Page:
Some of the more common things that have been used as reagents are; tobacco, oregano, cinnamon, alcohol, crushed walnut hulls, red pepper, cedar chips, cedar oil, marigold dried blossoms, marigold pure extract, paint thinner, turpentine, nicotine sulfate. Here is a list of some other things that can be used as reagents.
Some people may use toxic substances in their radionic instruments, such as pesticides, poisons, etc. They will say it’s OK, as long as the poisons are in a tightly capped bottle or test tube, but I do not like broadcasting poisons through my radionic instruments. If you broadcast poisons to your field, everything in the field gets hit with it, animal, birds, people. but it’s your instrument and your field you can do what you want.
Ideally, you want to get the insects General Vitality down to zero. I like this part because it lets you experiment with different reagents to see what lowers the G.V the most. There is nothing wrong with using more than one reagent at a time, sometimes you have to use 4 or 5 different ones to lower the insects G.V significantly. Keep trying different reagents until the insects G.V. drops to zero, or as close to zero as you can get. The closer you can get to zero the more success you will have in ridding the field of the insects. If you can’t get it to zero, at least try to get it below 50.
You’re almost ready to broadcast to the field, but there are a couple more things to do. Take the insects out of the well and put the photo back in with the reagents that you have selected, and with the rate of the insects on the bank of your instrument, check and see how much the rate of infestation has lowered. It should now be very low, Ideally at zero.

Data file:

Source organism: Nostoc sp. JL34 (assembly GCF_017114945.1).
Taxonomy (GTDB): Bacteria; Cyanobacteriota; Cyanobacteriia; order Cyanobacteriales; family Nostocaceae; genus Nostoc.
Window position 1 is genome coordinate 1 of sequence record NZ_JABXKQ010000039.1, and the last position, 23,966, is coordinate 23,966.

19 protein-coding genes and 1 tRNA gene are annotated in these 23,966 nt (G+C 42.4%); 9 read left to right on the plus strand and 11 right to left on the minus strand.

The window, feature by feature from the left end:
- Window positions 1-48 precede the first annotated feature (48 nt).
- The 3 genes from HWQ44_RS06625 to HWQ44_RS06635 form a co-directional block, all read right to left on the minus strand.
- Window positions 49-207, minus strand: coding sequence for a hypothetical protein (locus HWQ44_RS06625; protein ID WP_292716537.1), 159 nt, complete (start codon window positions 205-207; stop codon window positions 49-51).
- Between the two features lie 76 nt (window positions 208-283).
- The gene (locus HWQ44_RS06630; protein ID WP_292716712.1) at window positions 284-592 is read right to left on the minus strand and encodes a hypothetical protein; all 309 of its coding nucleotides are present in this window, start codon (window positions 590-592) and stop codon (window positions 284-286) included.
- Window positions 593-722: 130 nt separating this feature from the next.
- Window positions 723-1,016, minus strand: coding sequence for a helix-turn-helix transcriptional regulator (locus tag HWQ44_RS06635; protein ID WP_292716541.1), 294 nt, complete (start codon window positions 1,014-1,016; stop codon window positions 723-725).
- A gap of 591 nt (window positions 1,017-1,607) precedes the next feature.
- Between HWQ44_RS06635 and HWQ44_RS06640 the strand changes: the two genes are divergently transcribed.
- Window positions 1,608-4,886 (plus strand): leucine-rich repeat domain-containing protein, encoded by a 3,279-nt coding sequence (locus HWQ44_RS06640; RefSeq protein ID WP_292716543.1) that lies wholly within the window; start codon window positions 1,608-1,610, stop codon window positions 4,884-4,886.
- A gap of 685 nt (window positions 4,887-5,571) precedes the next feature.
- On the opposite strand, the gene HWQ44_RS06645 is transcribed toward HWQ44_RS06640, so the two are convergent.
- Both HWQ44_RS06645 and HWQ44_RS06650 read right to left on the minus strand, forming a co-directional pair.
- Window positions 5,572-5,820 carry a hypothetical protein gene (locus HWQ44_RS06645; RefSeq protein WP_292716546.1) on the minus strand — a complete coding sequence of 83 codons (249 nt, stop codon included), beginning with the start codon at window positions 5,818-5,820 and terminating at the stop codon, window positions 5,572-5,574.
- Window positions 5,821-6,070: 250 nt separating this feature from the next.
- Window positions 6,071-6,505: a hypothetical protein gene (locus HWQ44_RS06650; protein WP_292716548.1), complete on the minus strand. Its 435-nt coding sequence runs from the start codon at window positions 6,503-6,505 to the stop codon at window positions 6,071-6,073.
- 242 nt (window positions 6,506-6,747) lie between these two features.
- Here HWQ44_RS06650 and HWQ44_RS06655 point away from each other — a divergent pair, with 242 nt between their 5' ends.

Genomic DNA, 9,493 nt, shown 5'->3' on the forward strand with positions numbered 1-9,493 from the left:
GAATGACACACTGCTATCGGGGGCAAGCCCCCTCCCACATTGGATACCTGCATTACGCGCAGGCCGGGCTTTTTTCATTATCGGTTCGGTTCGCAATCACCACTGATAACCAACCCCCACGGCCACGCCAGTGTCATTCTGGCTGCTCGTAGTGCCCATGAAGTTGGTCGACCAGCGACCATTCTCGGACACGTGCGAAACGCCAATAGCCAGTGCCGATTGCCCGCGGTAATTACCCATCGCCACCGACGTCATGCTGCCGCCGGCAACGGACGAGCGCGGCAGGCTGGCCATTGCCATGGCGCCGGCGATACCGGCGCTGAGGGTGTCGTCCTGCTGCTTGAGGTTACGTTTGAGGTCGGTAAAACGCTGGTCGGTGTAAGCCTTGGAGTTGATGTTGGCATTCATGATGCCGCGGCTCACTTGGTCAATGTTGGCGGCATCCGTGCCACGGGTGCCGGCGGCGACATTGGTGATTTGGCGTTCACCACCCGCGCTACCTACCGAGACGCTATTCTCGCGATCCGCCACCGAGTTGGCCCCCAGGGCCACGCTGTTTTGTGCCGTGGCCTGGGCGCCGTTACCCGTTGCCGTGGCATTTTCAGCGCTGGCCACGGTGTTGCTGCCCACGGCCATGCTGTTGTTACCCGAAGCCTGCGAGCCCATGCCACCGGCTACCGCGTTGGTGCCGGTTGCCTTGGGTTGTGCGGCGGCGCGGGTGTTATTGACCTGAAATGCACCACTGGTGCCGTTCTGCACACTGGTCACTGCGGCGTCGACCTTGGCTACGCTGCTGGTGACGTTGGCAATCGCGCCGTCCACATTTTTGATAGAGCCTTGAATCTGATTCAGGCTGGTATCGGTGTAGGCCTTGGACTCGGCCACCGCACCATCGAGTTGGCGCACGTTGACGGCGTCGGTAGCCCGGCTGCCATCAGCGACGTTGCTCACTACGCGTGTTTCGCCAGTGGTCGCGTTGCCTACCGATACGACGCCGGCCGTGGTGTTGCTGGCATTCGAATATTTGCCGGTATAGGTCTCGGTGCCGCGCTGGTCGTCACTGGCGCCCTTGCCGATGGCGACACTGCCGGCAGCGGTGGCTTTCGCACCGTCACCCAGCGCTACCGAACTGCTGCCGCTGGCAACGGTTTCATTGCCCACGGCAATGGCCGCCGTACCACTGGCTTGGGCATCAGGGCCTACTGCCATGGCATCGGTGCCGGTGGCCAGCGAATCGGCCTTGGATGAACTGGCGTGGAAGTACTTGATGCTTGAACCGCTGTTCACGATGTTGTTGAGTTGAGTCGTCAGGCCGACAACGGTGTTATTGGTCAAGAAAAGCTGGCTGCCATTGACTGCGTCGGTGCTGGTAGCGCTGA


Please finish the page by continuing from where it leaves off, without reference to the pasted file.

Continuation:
Take the photo out again, put the insects back in. Now the last step REVERSE THE INSECTS RATE. Take the rate you cold scanned of the insects ( for example we’ll say it was (36-87). 36 on the left dial and 87 on the right dial). Reverse them. Put 87 on the left dial and 36 on the right dial. like this (87-36).
Make sure the photo, the insects, and the reagents are in the well.
Check appropriateness (100-0) If you get a YES. If you get a NO, something is wrong you shouldn’t broadcast unless you re-check everything and find out what is wrong, and get a YES. This is only a suggestion, it’s your machine, and your field, do as you like.
Check the time of broadcast. Use your intensity dial for this. If you get a 10, that’s 10 hours, if a 30 it’s 30 hours and so on.” Your radionic instrument should be grounded. “BROADCAST” This will probably take a few days of broadcasting.
As mentioned above check infestation intensity periodically. It is also a good idea if before you begin to broadcast that you walk through the field to get an idea how bad the infestation is. Then after a couple of days of broadcasting take another walk in the field to see if there are fewer insects. If after a couple of days, you don’t notice very much of a decrease in the insects. Go out get a few more live insects, and repeat the process from the start. For some reason or other sometimes this process needs to be repeated twice.